Federal law enforcement officials say they are no closer to determining the source of anthrax that killed four people in the United States, than they were when the first case was diagnosed weeks ago. More than a dozen other people are known to be infected. U.S. anti-terrorism officials appeared before a Congressional subcommittee Tuesday and offered a grim assessment of how little they know about where the anthrax may have come from.
A senior Federal Bureau of Investigation official told lawmakers he does not believe the anthrax sent in letters to Senate Majority Leader Tom Daschle and a number of media outlets was stolen or misplaced from a registered U.S. laboratory.
But in testimony to a Senate Judiciary subcommittee and under sharp questioning from the chairwoman, Democratic Senator Dianne Feinstein of California, James Caruso admitted his agency still does not know where the anthrax came from or who is responsible. "We are still searching for that answer," he said. "With close cooperation from the CDC [Centers for Disease Control] and other institutions, we are learning more about the characteristics of anthrax and with that we are in a position to ask smarter questions and get better answers."
"How many labs handle anthrax in the United States?" asked Senator Feinstein.
"We do not know that at this time," responded James Caruso.
"You do not know that?" wondered Dianne Feinstein.
"No, we do not," said Mr. Caruso. "We are pressing hard to determine that."
"Could you possibly tell me why you do not know that?" asked Dianne Feinstein.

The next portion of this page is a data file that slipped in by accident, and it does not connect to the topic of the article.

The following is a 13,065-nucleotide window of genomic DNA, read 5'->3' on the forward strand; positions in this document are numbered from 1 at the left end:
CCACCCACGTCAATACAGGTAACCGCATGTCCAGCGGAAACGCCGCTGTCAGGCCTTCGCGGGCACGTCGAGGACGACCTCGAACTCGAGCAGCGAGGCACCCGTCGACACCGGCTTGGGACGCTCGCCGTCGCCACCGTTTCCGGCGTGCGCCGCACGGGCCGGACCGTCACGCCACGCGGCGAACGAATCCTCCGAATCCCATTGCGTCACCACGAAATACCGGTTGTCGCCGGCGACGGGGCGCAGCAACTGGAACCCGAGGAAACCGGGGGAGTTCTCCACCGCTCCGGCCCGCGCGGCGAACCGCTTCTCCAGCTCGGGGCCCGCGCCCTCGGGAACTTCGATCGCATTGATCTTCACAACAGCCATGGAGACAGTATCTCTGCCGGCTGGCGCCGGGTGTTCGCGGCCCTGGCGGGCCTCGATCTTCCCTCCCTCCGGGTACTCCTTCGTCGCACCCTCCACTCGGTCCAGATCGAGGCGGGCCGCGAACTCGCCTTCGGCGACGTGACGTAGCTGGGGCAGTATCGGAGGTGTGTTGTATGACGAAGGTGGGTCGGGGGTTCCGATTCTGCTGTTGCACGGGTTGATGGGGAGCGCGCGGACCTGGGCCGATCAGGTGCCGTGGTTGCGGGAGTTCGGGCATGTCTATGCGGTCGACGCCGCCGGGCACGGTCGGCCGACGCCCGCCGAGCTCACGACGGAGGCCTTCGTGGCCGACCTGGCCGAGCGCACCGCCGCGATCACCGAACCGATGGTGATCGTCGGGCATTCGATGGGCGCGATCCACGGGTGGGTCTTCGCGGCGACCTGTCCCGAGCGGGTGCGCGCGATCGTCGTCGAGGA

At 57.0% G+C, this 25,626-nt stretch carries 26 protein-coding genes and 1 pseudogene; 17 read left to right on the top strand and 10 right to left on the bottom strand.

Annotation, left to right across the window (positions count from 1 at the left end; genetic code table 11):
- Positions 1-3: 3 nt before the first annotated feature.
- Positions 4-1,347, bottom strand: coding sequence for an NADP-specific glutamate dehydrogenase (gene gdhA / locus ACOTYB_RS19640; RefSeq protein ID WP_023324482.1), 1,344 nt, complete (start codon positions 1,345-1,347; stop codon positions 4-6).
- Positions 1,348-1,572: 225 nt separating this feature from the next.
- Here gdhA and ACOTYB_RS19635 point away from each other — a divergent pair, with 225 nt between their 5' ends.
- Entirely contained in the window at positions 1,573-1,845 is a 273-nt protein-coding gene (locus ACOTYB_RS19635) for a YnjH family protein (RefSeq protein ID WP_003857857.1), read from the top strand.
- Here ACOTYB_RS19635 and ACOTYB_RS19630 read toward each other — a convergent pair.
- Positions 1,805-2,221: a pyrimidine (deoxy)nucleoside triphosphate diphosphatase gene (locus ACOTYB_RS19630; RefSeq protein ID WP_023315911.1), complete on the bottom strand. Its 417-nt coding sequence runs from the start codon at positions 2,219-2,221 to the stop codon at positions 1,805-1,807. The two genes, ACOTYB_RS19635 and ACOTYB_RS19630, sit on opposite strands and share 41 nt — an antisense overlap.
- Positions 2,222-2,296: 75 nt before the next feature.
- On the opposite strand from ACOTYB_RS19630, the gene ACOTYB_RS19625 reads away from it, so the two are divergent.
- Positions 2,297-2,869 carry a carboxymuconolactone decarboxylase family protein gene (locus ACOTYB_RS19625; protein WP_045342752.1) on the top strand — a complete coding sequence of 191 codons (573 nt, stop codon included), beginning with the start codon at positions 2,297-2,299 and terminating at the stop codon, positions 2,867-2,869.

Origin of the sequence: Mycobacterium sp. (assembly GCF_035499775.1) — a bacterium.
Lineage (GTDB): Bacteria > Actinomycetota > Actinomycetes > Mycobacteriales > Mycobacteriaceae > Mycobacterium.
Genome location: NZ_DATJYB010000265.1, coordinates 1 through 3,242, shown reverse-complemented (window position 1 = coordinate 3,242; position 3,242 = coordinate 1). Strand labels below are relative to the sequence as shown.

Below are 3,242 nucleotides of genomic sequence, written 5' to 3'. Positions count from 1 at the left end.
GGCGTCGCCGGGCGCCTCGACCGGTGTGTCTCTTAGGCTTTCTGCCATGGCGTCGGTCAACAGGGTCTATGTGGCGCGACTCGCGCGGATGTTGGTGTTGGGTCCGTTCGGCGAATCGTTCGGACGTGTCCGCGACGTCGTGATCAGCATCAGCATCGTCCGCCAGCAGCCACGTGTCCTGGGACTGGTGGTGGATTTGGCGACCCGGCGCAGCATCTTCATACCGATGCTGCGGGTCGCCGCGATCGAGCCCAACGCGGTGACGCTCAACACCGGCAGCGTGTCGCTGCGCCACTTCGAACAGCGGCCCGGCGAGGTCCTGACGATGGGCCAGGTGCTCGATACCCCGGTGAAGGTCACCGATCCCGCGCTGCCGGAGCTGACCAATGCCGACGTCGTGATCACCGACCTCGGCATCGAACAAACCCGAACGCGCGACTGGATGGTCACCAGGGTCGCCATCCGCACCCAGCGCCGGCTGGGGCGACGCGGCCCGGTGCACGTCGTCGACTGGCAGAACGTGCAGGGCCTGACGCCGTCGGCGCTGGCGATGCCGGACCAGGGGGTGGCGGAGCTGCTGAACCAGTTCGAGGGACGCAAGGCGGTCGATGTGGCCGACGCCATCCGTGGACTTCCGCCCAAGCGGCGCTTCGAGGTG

"The research capabilities of thousands of researchers is something we are continuing to run down," said James Caruso. "I know it is an unsatisfactory answer, and unsatisfactory to us as well."
Mr. Caruso, the FBI's deputy assistant director, says his agency is at a loss to explain the source of the anthrax despite having 7,000 investigators working on the matter.
Mr. Caruso says over the years many people have passed through U.S. laboratories and research facilities, where they could have learned about or had access to anthrax.
He says his agency has received a flood of hoaxes, straining FBI resources and making its task all the more challenging. "Since mid-September, the FBI has responded to approximately 7,089 suspicious anthrax letters, 950 incidents involving other WMD [weapons of mass destruction] matters such as bomb threats, and an estimated 29,331 telephone calls from the public about suspicious packages," he said. "The vast majority of these responses were not actual incidents."
Mr. Caruso, and another official, James Reynolds, who heads the Justice Departments's anti-terrorism division, called on lawmakers to pass tougher laws to crack down on hoaxes.
The U.S. Congress recently passed, and President Bush signed, broad anti-terrorism legislation that, among other things, outlaws possession of a number of biological materials.
Senator Feinstein, arguing that the measure does not go far enough, has introduced a bill to tighten regulation of various germs, fungi and toxins that could be used as weapons.
The House has already passed similar legislation.